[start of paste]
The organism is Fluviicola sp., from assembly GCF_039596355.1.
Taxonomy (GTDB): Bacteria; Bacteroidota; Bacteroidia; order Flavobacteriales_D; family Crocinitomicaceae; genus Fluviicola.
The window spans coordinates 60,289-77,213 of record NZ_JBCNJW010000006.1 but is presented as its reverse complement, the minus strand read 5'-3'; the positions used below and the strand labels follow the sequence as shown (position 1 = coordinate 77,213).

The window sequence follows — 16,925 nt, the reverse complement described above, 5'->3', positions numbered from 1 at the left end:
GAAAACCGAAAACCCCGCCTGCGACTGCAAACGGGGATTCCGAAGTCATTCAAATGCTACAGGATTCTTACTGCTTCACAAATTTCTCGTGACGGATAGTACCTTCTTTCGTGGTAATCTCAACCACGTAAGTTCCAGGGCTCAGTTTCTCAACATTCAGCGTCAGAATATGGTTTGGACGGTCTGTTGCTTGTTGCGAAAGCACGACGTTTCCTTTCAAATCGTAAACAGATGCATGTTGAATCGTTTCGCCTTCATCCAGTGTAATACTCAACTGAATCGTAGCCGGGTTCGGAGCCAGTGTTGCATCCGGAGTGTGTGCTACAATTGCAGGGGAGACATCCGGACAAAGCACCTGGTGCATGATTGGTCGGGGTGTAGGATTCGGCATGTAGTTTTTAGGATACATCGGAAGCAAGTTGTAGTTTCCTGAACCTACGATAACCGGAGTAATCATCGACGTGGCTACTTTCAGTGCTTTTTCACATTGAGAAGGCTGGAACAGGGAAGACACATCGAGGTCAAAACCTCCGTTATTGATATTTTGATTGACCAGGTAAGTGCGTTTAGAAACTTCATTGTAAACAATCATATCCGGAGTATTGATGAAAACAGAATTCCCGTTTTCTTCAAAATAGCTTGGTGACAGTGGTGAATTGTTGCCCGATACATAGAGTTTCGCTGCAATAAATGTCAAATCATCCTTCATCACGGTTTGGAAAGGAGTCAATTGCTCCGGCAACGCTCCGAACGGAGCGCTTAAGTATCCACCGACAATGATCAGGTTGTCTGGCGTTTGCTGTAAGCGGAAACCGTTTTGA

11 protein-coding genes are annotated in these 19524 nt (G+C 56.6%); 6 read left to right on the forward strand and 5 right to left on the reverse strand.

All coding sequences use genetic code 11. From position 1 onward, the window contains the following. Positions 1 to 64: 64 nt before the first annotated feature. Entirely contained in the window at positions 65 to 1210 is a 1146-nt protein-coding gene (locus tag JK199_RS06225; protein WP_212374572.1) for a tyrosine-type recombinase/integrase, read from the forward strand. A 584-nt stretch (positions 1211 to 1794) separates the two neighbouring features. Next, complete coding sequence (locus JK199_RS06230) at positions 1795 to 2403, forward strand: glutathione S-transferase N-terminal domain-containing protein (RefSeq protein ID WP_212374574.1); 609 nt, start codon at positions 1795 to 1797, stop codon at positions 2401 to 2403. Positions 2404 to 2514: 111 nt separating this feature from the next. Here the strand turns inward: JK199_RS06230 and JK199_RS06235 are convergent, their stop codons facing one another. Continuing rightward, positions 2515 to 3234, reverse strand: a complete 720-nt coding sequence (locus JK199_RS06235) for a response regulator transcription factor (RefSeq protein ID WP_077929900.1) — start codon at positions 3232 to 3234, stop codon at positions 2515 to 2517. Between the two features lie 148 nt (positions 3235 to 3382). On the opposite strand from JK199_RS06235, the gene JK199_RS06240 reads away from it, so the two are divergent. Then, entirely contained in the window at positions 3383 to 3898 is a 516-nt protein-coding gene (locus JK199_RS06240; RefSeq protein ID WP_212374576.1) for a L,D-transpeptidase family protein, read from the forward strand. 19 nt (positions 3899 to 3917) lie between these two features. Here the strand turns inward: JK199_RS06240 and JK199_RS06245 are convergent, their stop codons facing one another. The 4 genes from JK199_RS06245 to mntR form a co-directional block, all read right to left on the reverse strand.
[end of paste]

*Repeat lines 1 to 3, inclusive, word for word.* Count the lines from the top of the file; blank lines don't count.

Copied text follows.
The organism is Fluviicola sp., from assembly GCF_039596355.1.
Taxonomy (GTDB): Bacteria; Bacteroidota; Bacteroidia; order Flavobacteriales_D; family Crocinitomicaceae; genus Fluviicola.
The window spans coordinates 60,289-77,213 of record NZ_JBCNJW010000006.1 but is presented as its reverse complement, the minus strand read 5'-3'; the positions used below and the strand labels follow the sequence as shown (position 1 = coordinate 77,213).